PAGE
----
Money Motivators

If not for the joy of running, my wife would not be getting out of bed for sunrise training. Anchors are needed in uncertain times. What’s it going to take to motivate you to begin a long obedience in the same direction in your personal money marathon? How can the way forward in spending, investing, and generosity become clearer? Here are some questions to help you get started:

  • Do I know my financial health? Am I unfit or ready for a marathon?
  • What are my money motivators that will keep me going for the long-haul? Does my current plan reflect these things?
  • Do I have budget-based values or a values-based budget? How does this impact stewardship?

Before navigating the joys and challenges of personal finances as cross-cultural workers, we’ve got to have something that “gets us out of bed”. What is it for you? A sufficient emergency fund in case you have to suddenly leave the field, supporting a local worker, or equipping your kids for debt-free college? Once identified, these values will stir a passion in us to steward our finances faithfully for the long haul regardless of what challenges may come.


This month’s workshop “Support Raising on the Field” is ideal for people who already have a support team . . . no matter where in the world you may be right now. Get it today.

Photo by Andrea Leopardi on Unsplash

The thoughts and opinions shared in this article are for general information and thought provocation only and do not take into consideration your personal financial circumstances. I am not a financial, investment or tax professional, but someone who wishes to share what I’ve learned through managing finances as a cross-cultural worker. For professional financial advice, please consult a licensed professional.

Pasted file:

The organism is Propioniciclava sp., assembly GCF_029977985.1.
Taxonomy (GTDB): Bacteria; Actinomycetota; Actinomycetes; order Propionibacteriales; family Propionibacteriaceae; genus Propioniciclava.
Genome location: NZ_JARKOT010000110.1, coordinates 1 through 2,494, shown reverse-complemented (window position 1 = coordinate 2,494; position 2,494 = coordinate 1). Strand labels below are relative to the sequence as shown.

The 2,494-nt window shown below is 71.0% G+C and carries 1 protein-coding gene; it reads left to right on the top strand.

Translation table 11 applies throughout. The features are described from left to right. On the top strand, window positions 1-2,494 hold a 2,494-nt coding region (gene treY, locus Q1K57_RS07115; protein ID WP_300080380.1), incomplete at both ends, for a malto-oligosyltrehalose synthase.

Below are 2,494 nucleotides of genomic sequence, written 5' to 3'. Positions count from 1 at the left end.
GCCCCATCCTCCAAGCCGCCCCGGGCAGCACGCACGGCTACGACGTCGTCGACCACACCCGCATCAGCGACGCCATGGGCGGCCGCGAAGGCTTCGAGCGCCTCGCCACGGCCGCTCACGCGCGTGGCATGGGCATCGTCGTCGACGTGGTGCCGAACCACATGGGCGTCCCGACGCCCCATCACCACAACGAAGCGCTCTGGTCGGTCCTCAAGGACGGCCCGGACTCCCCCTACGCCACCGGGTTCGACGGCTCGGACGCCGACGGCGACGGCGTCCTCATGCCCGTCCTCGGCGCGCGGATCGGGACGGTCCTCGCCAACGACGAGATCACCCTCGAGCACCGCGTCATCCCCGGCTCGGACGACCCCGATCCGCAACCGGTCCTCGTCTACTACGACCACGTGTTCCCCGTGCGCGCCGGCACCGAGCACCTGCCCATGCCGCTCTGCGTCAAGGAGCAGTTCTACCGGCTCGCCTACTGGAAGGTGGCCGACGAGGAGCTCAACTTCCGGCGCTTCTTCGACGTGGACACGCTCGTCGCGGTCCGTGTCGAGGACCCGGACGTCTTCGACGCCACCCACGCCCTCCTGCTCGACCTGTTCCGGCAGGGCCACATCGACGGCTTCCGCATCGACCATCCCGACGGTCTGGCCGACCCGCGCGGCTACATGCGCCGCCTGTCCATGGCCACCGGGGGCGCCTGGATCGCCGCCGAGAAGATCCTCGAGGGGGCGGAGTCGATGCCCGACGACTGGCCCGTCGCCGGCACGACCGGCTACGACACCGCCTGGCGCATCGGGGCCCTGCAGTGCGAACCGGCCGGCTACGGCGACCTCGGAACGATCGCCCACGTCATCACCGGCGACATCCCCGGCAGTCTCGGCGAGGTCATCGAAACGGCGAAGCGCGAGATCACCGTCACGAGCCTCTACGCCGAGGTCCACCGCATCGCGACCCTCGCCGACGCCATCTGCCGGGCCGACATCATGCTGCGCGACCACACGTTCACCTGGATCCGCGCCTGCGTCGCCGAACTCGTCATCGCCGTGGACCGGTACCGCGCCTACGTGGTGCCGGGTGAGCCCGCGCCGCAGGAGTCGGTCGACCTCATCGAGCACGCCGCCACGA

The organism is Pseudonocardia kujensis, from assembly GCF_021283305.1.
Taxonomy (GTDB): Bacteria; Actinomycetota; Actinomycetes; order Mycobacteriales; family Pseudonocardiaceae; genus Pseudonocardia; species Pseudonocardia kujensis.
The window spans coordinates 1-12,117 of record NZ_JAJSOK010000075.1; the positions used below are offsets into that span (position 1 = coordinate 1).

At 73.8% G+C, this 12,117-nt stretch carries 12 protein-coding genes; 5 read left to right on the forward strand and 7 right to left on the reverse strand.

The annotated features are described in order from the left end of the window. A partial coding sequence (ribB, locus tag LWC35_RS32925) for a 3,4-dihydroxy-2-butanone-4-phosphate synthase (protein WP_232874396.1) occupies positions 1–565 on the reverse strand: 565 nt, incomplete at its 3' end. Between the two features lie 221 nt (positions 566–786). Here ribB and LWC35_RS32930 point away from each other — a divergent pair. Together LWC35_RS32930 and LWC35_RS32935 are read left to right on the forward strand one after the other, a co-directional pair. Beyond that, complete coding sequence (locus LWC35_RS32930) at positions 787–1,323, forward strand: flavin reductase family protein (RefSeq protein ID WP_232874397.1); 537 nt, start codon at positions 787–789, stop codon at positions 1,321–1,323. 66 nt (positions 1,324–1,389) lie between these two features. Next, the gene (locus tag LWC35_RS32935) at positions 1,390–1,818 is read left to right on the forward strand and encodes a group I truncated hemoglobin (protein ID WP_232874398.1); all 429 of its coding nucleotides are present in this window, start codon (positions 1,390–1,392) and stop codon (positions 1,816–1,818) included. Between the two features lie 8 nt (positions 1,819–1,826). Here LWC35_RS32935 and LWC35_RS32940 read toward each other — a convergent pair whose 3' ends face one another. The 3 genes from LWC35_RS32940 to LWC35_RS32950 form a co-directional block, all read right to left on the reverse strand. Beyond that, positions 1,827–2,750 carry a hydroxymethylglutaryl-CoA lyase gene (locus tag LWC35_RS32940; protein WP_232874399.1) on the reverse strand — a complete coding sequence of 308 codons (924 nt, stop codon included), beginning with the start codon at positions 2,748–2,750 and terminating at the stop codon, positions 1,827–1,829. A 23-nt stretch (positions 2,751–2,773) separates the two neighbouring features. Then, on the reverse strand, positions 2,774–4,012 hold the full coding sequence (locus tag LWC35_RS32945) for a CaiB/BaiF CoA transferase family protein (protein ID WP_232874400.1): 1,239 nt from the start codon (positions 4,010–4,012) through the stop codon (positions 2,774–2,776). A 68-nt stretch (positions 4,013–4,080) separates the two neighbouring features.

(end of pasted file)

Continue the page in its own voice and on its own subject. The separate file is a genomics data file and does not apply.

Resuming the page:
Eric Mitchell

Eric Mitchell

Journeyman of faith. Husband of superwoman. Father of girl power. Fond of finances. Rider of bicycles.

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2 Comments

  1. Avatar

    I really enjoyed reading this; it had some good points! Could you give some more examples of having/how to get started having a values-based budget?

    Reply
  2. Eric Mitchell

    So glad you enjoyed it Megann!
    A key question to ask yourself as you’re getting started…What’s important to you?
    Think about your personal calling or ministry. Whether at home or in your workplace, what are ways your finances could be a catalyst to greater impact? These are the “values” that you want to be steering your budget.
    Once you are able to identify these passions, you can then analyze your current spending and money management to see if you’re on course.
    My wife and I really value having people in our home. Regardless of culture, being in someone’s home can lower barriers to relationships. To augment these opportunities, we specifically created a “hospitality” budget category, but it required forgoing something else. We aren’t “foodies”, so we don’t need a budget for eating out. This is an example of how we direct our spending toward what is important to us rather than what may be the norm for someone else.
    Hope that helps!

    Reply